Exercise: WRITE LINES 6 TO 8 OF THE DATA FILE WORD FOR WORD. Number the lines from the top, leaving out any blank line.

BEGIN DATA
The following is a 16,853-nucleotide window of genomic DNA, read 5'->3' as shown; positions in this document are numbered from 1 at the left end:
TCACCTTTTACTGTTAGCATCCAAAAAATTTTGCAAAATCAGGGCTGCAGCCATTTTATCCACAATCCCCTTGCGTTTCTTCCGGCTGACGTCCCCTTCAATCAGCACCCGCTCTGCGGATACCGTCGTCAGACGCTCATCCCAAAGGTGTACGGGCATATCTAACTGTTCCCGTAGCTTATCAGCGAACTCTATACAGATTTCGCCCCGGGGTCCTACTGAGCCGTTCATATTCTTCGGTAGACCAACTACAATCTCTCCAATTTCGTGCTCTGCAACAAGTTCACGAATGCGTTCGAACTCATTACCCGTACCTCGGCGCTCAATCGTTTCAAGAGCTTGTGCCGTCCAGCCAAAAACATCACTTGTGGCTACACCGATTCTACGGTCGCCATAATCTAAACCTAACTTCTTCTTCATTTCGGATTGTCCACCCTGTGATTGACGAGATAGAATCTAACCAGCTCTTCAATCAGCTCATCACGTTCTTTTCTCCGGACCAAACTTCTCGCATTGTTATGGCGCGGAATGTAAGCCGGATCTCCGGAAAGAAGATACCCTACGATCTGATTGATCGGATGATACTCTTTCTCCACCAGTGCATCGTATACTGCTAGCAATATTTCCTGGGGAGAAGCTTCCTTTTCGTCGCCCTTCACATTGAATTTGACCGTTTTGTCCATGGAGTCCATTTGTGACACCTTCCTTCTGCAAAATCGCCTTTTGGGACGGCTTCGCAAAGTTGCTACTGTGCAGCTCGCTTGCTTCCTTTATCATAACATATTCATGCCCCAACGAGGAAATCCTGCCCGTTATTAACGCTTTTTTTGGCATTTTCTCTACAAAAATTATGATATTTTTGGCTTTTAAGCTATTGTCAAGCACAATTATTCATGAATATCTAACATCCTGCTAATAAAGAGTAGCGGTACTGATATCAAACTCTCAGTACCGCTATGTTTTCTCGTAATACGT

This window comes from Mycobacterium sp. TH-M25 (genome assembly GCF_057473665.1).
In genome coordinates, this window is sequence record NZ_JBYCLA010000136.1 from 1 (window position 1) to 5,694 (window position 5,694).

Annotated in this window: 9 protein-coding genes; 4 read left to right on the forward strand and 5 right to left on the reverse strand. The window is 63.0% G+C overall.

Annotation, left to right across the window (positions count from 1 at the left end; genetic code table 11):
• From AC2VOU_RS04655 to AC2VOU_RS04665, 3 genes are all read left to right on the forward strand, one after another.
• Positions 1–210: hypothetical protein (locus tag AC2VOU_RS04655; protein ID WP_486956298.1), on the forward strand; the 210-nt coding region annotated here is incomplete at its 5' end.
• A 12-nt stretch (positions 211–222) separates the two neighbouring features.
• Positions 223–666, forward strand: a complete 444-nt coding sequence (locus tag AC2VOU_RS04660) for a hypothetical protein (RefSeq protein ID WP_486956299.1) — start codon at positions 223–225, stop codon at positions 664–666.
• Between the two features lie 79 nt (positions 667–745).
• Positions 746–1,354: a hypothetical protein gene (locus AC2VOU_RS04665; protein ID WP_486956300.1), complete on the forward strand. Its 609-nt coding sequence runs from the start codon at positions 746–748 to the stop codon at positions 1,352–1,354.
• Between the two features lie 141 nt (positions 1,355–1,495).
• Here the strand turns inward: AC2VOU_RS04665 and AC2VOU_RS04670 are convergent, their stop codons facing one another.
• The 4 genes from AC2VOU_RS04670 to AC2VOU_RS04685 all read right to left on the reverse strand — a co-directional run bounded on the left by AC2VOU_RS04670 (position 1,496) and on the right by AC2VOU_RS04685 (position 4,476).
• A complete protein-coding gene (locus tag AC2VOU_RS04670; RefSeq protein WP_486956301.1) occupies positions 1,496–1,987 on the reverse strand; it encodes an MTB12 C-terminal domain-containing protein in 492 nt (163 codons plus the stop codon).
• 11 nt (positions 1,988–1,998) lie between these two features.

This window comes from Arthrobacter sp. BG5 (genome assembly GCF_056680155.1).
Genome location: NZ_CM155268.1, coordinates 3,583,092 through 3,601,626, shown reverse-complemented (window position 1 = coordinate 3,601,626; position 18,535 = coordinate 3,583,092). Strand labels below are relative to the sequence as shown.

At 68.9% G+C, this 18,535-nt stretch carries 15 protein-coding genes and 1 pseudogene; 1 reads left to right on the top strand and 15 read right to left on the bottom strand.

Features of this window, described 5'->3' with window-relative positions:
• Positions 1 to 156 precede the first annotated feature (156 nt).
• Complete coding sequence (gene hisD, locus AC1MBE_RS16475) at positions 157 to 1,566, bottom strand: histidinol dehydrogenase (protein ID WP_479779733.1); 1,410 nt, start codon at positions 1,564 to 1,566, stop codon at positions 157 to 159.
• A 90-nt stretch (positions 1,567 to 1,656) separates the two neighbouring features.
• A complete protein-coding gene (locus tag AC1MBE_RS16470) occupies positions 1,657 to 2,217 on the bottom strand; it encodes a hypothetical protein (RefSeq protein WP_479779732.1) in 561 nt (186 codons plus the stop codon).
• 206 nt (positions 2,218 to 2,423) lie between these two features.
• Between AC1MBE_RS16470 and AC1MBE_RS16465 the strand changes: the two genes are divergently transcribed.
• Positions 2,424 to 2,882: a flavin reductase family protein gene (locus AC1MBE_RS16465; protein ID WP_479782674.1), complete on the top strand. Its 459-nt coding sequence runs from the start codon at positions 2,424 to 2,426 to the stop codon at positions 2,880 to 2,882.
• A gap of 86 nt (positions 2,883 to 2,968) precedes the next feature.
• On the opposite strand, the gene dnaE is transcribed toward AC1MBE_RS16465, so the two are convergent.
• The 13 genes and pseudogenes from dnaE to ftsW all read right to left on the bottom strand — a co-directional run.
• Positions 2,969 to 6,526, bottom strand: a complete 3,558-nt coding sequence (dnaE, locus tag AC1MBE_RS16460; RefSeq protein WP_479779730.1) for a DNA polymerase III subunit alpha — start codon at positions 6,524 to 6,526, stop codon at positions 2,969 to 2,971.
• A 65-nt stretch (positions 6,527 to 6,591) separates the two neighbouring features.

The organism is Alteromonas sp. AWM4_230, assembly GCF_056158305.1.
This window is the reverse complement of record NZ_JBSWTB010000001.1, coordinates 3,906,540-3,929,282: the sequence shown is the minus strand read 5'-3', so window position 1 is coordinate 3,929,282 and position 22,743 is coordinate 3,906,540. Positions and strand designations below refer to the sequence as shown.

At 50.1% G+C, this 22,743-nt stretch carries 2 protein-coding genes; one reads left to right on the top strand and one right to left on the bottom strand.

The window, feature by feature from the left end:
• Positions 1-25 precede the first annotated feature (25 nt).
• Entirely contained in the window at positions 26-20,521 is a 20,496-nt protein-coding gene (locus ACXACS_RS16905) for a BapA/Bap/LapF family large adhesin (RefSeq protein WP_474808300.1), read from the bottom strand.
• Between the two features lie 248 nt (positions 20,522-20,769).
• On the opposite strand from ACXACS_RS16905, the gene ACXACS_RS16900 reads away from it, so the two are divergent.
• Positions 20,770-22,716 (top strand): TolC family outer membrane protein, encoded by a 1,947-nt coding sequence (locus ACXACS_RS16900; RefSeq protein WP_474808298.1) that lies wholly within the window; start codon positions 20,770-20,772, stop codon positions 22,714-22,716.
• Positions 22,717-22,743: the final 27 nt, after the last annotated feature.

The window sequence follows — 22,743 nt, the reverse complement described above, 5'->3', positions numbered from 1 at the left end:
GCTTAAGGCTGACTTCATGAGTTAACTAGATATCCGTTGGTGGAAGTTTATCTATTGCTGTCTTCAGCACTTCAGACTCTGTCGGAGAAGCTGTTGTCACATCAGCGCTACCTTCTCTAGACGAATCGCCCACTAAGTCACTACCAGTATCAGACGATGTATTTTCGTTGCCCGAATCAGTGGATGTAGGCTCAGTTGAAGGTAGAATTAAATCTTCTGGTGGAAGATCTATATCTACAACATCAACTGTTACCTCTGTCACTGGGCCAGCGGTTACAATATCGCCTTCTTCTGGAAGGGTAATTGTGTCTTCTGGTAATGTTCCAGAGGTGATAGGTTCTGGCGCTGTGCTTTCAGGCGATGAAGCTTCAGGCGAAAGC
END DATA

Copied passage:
Annotation, left to right across the window (positions count from 1 at the left end; genetic code table 11):
• From AC2VOU_RS04655 to AC2VOU_RS04665, 3 genes are all read left to right on the forward strand, one after another.
• Positions 1–210: hypothetical protein (locus tag AC2VOU_RS04655; protein ID WP_486956298.1), on the forward strand; the 210-nt coding region annotated here is incomplete at its 5' end.